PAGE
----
- SoftBank’s Vision Fund is giving up its nearly 50% stake in the dog-walking startup Wag, as the company continues to struggle.
- A memo circulated among Wag employees informed them that the company was parting ways with SoftBank and cutting a significant number of jobs. The news was first reported by the Wall Street Journal’s Cara Lombardo.
- The dog-walking startup has faced significant obstacles lately, including the departure of its former CEO Hilary Schneider last month. This happened while the company reportedly shopped around for buyers and sought to sell itself for a lower price than its original valuation, according to Bloomberg.
- SoftBank’s Vision Fund invested $300 million in Wag last year, an investment that has drawn close scrutiny lately after a series of high-profile investment flops, like WeWork’s implosion, have left the company reeling.
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SoftBank is selling back its nearly 50% stake in Wag to the embattled dog-walking startup, while the startup struggles to turn around its performance.
Wag CEO Garrret Smallwood circulated a memo around the company on Monday, informing employees that it was cutting jobs and it was was “amicably parting ways” with SoftBank. SoftBank was also giving up two seats on the board.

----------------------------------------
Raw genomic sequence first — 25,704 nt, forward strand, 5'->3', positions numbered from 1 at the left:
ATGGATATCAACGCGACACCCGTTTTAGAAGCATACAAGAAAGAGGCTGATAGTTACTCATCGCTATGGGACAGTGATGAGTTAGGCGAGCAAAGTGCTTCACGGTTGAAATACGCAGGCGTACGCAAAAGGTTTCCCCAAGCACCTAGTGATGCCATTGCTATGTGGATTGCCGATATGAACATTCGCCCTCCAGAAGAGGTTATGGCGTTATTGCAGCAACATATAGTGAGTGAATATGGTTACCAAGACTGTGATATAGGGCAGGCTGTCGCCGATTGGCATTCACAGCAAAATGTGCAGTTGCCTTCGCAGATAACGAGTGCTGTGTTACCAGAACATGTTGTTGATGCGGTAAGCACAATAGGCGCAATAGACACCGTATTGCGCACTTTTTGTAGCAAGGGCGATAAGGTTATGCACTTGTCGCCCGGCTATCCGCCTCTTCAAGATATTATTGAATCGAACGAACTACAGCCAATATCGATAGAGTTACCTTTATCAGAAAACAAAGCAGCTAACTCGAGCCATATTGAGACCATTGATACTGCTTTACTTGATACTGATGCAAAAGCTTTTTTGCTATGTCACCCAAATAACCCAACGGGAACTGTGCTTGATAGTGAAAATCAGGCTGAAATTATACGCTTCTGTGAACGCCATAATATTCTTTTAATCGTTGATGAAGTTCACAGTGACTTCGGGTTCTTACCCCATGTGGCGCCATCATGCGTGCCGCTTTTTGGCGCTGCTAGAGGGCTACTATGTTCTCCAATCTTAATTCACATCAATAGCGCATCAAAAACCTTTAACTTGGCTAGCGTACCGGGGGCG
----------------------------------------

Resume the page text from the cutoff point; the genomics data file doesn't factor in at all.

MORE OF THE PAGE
The news was first reported by the Wall Street Journal’s Cara Lombardo,who wrote that SoftBank was selling the shares back at a price “well below” the $650 million valuation that Wag commanded when SoftBank bought the shares last year.
“Today, we said goodbye to a number of our friends and colleagues as we align our organization with the needs of our business,” Smallwood wrote in the internal memo, reviewed by Business Insider. “This was an extremely painful and difficult step. But it was also an important one for our future.” Wag declined to comment on how many employees were laid off, or disclose any further financial details.
SoftBank’s Vision Fund first invested in the dog-walking startup last year in January, pushing up the company’s valuation to around $650 million. But the startup has struggled to compete, and sought to sell itself beginning this fall. Smallwood only became the Wag’s CEO last month, after the company’s former CEO Hilary Schneider left to join another firm.
SoftBank’s Vision Fund investments have drawn close scrutiny over the past few months, after a series of high-profile investments flopped and left the company reeling, like WeWork’s pre-IPO implosion this fall. SoftBank’s Masayoshi Son seemed to express concern about Wag in his latest investor presentation, as he referred to a dog-walking company as one of Vision Fund’s more troubled investments.
SoftBank’s sale of its stake followed a disagreement within the company’s board on its path to future profitability, one person familiar with the talks told Business Insider.
SoftBank’s Vision Fund did not respond immediately to a request for comment.
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